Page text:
The 7 best things I learned training to be a makeup artist

Striding through Shepherds Bush on a Monday morning, I had absolutely no idea what was in store for me. I was 30 minutes early (yes I'm a geek, I know) and sat, sweating in the student lounge at London College of Fashion.
Studying Makeup Artistry was a terrifying choice for me. I was originally planning on doing International Relations and actually had a place at a university in London when I abruptly changed my mind.

During my time at London College of Fashion I learned a lot, it changed my entire view of makeup. Apart from my mother, I'd always been surrounded by people who had no interest in makeup, so to journey into an environment where people thought and felt the same way about it as me, was an indescribable feeling.

So whether you're a makeup artist in training, a beauty fanatic, or are just curious about how the pros do it, read on for my the best things I learned at makeup school.

1. The best makeup tools are free!
You can have every sized brush in the world but the most diverse tool comes free and always available. Your hands! Every makeup artist uses their hands. The warmth and control you get by using fingers is unparalleled to any brush or sponge.

2. If you're not keen, don't bother.
Makeup is hard. Regardless of the stigma that surrounds the industry, far more goes into it than we are lead to believe. It takes serious diligence, focus and patience to become a top industry professional. You must be enthusiastic, hard working and most importantly, relentless. You have to force your way in and not take no for an answer.

3. EVERYONE is using way too much product
I've never really loved super heavy makeup. I'll admit there was a brief phase, I'm certain we've all endured this, where I was lead to believe caking on foundation was the norm (the girls at my high school would often sport the chic 'orange' look) but thankfully now I know better . Professional makeup artists use such a small amount of product, and honestly, the effect it creates when used correctly is absolutely radiant. Not only does it look beautiful, it also saves loads of money on restocking your kit.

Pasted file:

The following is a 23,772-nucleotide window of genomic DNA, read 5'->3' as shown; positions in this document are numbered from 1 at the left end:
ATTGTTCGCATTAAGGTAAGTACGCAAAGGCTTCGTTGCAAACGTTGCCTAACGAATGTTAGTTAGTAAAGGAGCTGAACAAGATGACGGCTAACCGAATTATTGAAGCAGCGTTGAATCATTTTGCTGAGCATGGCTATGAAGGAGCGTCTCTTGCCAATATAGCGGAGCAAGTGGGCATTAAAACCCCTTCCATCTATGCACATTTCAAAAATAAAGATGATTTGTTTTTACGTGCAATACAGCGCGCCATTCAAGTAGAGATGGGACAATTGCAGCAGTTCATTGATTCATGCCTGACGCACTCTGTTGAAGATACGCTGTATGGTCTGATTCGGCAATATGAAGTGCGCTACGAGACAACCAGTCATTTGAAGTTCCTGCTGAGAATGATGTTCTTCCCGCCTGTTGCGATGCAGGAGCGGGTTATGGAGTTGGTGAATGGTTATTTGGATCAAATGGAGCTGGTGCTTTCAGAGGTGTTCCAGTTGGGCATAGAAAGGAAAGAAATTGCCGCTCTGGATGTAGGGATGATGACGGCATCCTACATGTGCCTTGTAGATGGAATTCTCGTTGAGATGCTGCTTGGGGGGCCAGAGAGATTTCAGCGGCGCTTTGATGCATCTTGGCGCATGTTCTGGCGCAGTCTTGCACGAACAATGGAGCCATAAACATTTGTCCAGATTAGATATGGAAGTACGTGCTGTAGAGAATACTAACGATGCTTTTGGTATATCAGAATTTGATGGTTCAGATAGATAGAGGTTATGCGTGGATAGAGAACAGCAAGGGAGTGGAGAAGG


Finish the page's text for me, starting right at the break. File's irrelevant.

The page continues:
4. Speed is key
The beauty industry is extremely volatile, you are almost always working within a time limit and often things will continually change. The hair stylist may need to do touch ups, the photographer may not like the look, the model will need to break to eat and drink. You will never have the perfect amount of time to work, so you have to be fast.  Last week I went to hear Val Garland talk at the V&A and she recalled a catwalk show where the makeup had to be done 10 minutes before the show, when the models were already in line up! If you're fast and efficient, your peers in the industry will want to work with you again.

5. Be prepared for ANYTHING
Seriously. Expect the unexpected. You never know what's going to happen backstage or on set so make sure your kit is fully stocked and you can roll with the punches and change up products and looks. Ensure you are flexible and calm at all times.

6. Look after your model
Out of everyone on set, it is mainly your responsibility to be mindful of the model and how they are, as you have the most intimate relationship with them. Be considerate; ask questions to be certain they're comfortable with what you're doing at all times. Take care of their skin, a models face is their income, if you harm or damage that don't expect to get called back on a job with them. 

7. Take risks
Being an artist is all about creativity and experimentation, be daring with your work and push boundaries. Playing it safe will never lead to success. In order to rise up and get noticed in the industry it is imperative that you create work that is force-ably noticeable. For my final looks at London College of Fashion I made sure I chose looks that wouldn't be easy. At the end of the day, where is the fun in 'being on the safe side'?

My time spent studying at London College of Fashion was incredibly enriching and enjoyable. My tutors taught me so many extremely valuable skills and lessons and I cannot thank them enough for the experience I had. Also thank you to my wonderful boyfriend who created this film for me, documenting one of my photo shoots for my final piece.

- Madeleine x